BrownhillsBob's #365daysofbiking

On a bike, riding somewhere. Every day, rain or shine.

Posts tagged ‘Brownhills’

#365daysofbiking On the western skyline

December 1st – Looping around and back up Walsall Wood, I became aware I was in the midst of a gorgeous sunset. Chasewater would have been my place of choice to catch such a vivid one, but sadly I wouldn’t make it in time, so I headed up Shire Oak Hill.

The view downhill to Walsall Wood, Walsall and the wider Black Country is always stunning, and it’s a good while since I saw it in a good sunset. It was worth it.

This is one of the greatest local views and very much unappreciated.

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#365daysofbiking Fade from grey

November 30th – A misty, murky day definitely not conducive to good photography. It had been very frosty, but by the time I had change to get out with time on my hands, the frost had gone.

I had business in Burntwood and went via Chasewater and Brownhills Common – the dam looked really eerie in the fog. Spiderwebs on gorse caught water droplets and became precious.

A cold, grey but starkly beautiful day.

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#365daysofbiking Fruition

November 29th – Popping up the hHigh Street at teatime, I noticed the first community funded Christmas tree for Brownhills was now up and lit for the season.

This is a real proof of the power of community – volunteers raised the money and paid for the tree to be erected entirely on their own volition and it’s a beautiful testament to the power of community.

Our first Christmas tree in a decade, I think… well done to all involved: Take a bow!

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#365daysofbiking Dark is the night

November 25th – Returning home, I took the canal from Walsall Wood, but the towpath was horribly waterlogged and muddy, so I headed back towards the Anchor Bridge to get to High Street.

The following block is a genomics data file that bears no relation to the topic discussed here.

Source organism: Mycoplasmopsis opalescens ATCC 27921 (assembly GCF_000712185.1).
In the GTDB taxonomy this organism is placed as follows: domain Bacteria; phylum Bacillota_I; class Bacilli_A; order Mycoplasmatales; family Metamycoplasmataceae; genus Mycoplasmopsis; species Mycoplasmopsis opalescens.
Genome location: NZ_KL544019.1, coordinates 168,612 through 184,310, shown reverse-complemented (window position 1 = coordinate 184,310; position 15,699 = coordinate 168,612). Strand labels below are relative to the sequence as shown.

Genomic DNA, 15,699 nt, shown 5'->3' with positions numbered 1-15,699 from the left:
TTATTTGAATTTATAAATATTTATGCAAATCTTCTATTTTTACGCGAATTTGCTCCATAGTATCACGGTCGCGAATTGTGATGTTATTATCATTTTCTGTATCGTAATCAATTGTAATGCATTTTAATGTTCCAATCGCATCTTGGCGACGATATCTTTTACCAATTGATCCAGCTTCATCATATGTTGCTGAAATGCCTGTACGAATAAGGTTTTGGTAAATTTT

I was struck by the almost ethereal appearance of the pub, it’s reflection in the canal and the effect of the mist gathering on the water.

It was very, very dark, but so very beautiful too.

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#365daysofbiking Nicely dovetailing

November 24th – On the way back from Chasewater to Brownhills on yet another dull, wet Sunday afternoon following a frankly disappointing winter fair at Chasewater, I wasn’t expecting to find much: But I found something fascinating that’s been staring me in the face for decades and I have never once noticed.

It’s fairly well known that when Abraham Darby bullt the Iron Bridge over the Severn at Coalbrookdale, iron was such a new material that many of the jointing techniques used were adapted from carpentery, as that was the understood skillset of the day.

I noticed for the first time today that the Ogley foorbridge over the cut off stub of the Lichfield branch of the Wyrley and Essington canal – recently refurbished – holds it’s guard sides together with a neat, well fitted dovetail joint in cast iron.

The bridge, dating from around 1850 is a listed structure, and I’m beginning to see why. The rails are constructed in two half-crescents with a dovetail centrally, held rigid by a bolted mating sleeve.

It’s utterly beautiful and means the bridge is thoroughly rigid.

I only noticed due to the rust bleed into the ageing paint.

You can always find something, no matter how grim the weather…

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#365daysofbiking Cleaning the equipment

November 23rd – Despite the wet, I had the urge to pop down the Fly Bay track to the north heath. It wasn’t luck, I think my innate deer magnet pulled me that way.

And there they were – a handsome, young stag and his harem mud bathing. He had clay on his antlers that he cleaned off on a bush, the pleasure this gave evident in the stag’s expression.